3 minute read
Aug 27, 2021
What is smishing and what can you do to protect yourself against it?
In 2020, the UK economy lost more than £1.26 billion to fraud, and as cybercriminals become ever more sophisticated in their attempts to relieve you of your hard-earned cash, today we’re looking at smishing and some of the steps you can take to avoid falling foul of common scams.
According to a report published earlier this year by UK Finance, which represents the UK’s banking and finance industry, the numbers of attempted scams using mobile apps, push payments and internet fraud all continued to show significant rises.
Push payments, where a scammer impersonates a legitimate organisation, rose by 22%, with the total amount of money lost amounting to £479m – over a third of all reported cases - and when it comes to mobile phone fraud, smishing cases are on the rise. This article looks at how you can protect yourself and your loved ones against fraudulent text messages.
What is smishing?
The term ‘smishing’ is derived from a combination of SMS and phishing. It’s a practice used by cyber criminals to steal sensitive financial and personal information via text message.
Typically, a smishing scam involves a fraudster impersonating a well-known organisation who sends the victim a request to verify their account details, claim a refund or request payment. Recent scams have involved the DVLA, HMRC, Netflix, banks and Royal Mail.
Other variations on a smishing scam can include sending notifications of a lottery win, bitcoin payment and in more sinister cases, messages supposedly from loved ones in trouble.
A smishing scam typically aims to try and persuade the victim to click on a link, which can result in identity theft, malicious software being downloaded onto a mobile phone as well as sharing banking details and passwords.
How can I spot a smishing message?
To the uninitiated, smishing messages can be alarming, but there are some tell-tale signs that can help you to spot scams. For example, the DVLA has confirmed that it never sends text messages requesting payments to motorists, whilst HMRC regularly publishes a list of common scams: https://www.gov.uk/government/publications/phishing-and-bogus-emails-hm-revenue-and-customs-examples/phishing-emails-and-bogus-contact-hm-revenue-and-customs-examples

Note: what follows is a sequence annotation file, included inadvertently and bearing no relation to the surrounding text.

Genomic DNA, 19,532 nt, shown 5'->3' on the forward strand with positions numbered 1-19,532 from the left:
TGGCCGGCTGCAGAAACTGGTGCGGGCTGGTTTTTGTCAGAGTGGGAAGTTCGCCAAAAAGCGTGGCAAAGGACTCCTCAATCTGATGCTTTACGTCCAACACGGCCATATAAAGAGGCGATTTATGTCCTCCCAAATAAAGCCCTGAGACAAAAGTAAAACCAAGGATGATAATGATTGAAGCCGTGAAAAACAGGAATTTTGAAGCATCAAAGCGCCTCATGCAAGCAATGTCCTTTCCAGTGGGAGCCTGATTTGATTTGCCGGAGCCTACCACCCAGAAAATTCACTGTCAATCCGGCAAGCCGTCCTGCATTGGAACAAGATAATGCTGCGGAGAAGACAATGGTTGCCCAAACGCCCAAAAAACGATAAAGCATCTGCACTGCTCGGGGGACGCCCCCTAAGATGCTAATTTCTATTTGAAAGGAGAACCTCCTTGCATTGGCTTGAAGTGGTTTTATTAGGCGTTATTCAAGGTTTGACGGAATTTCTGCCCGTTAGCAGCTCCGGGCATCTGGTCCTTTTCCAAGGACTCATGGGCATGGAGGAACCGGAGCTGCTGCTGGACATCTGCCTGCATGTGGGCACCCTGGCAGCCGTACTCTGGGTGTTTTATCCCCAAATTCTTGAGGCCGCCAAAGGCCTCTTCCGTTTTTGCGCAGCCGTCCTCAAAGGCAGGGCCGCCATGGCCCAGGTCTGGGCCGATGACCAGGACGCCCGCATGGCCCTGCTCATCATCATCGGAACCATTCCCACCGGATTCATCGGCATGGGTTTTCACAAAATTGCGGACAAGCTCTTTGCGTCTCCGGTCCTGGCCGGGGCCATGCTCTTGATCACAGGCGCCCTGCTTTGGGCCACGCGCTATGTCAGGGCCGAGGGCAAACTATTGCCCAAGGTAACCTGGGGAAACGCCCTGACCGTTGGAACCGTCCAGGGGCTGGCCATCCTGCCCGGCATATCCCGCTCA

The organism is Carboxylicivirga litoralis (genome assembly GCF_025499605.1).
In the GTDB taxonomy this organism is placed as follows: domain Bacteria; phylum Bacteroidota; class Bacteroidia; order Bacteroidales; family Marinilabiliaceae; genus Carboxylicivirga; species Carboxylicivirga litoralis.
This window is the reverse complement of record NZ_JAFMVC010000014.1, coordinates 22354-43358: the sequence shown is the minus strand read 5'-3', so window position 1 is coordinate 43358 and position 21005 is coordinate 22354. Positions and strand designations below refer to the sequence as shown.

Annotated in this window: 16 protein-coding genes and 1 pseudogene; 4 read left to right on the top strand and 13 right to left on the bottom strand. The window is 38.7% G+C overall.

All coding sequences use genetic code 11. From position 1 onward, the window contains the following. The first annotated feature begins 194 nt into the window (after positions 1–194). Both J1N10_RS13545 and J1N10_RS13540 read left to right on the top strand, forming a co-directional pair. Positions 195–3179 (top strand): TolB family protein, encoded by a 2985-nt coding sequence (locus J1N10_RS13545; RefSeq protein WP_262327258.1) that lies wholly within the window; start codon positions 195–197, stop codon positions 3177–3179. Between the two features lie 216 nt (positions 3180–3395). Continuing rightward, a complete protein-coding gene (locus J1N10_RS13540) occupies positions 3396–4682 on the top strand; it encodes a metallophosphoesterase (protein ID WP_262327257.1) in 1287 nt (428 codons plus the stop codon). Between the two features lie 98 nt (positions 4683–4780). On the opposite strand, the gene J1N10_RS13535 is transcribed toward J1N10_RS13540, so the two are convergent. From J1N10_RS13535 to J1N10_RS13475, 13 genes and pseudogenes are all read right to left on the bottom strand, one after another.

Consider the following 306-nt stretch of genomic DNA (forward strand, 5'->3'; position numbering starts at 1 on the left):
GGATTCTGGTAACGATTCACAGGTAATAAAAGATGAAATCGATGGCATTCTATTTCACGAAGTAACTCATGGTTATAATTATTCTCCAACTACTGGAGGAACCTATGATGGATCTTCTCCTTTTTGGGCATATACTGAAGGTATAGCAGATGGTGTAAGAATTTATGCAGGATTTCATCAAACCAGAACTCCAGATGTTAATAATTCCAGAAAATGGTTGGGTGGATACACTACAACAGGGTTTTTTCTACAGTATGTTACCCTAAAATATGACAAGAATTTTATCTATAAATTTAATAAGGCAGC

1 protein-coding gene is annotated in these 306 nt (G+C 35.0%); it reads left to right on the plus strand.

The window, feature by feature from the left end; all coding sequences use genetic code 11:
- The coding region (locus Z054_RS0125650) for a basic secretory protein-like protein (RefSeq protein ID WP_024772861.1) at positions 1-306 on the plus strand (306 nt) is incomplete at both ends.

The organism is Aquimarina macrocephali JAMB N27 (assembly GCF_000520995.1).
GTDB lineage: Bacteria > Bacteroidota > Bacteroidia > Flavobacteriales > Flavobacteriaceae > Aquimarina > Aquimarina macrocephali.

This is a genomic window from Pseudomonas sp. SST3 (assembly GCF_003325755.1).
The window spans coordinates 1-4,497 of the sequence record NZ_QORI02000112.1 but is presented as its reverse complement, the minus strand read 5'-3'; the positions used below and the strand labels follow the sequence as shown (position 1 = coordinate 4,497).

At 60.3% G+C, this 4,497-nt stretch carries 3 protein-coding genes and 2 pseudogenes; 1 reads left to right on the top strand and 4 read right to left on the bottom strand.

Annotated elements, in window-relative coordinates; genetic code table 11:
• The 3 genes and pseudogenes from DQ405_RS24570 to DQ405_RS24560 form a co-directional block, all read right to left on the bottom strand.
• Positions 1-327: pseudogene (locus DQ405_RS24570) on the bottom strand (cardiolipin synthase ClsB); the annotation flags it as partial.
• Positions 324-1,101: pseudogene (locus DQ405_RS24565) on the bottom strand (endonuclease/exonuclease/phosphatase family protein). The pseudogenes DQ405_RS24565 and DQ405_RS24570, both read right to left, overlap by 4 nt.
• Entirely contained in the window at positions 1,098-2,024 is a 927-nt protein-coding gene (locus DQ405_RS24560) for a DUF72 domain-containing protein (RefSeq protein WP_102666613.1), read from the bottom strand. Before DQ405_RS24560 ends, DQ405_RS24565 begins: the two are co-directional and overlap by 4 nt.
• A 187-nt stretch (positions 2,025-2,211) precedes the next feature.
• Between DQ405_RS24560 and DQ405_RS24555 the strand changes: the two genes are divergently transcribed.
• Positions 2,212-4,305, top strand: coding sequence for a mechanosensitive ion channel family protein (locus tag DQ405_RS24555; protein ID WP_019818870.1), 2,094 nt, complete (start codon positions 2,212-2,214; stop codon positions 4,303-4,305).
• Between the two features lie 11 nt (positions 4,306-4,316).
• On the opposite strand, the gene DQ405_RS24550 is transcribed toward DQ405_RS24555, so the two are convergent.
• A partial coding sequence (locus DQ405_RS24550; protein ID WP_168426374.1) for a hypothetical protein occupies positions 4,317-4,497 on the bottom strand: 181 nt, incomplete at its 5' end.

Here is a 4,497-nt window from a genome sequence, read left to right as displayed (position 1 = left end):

There are other ways of spotting scam text messages too and things to watch out for include:
If you are unsure, search the name of the company. For example, HMRC’s website is gov.uk, in this fraudulent message the web link points to a very different location.
The National Cyber Security Centre (NCSC) has also published further guidance on dealing with suspicious text messages, which can be accessed here: https://www.ncsc.gov.uk/guidance/suspicious-email-actions
Our top tips to keep safe:
What is the industry doing?
Last April, the UK Government announced plans to trial a new system called the SMS SenderID Protection Registry. The registry was created to allow organisations to register and protect message headers, making it more difficult for scammers to impersonate legitimate businesses.
The scheme has been backed by a number of key UK organisations including Mobile UK and UK Finance, and it has also received the backing of the NCSC. Reports from the trials suggest smishing attempts were reduced by up to 90%.
However, it’s not the only scheme being trialled. In 2019, Google launched its own SMS verification service, with legitimate companies receiving a verification badge when messages are sent. The technology has proved to be slow to be rolled out, and at present, Verified SMS is not available globally. However, as the technology behind the mobile phones in our pockets continues to evolve, perhaps the days of smishing could be well and truly numbered.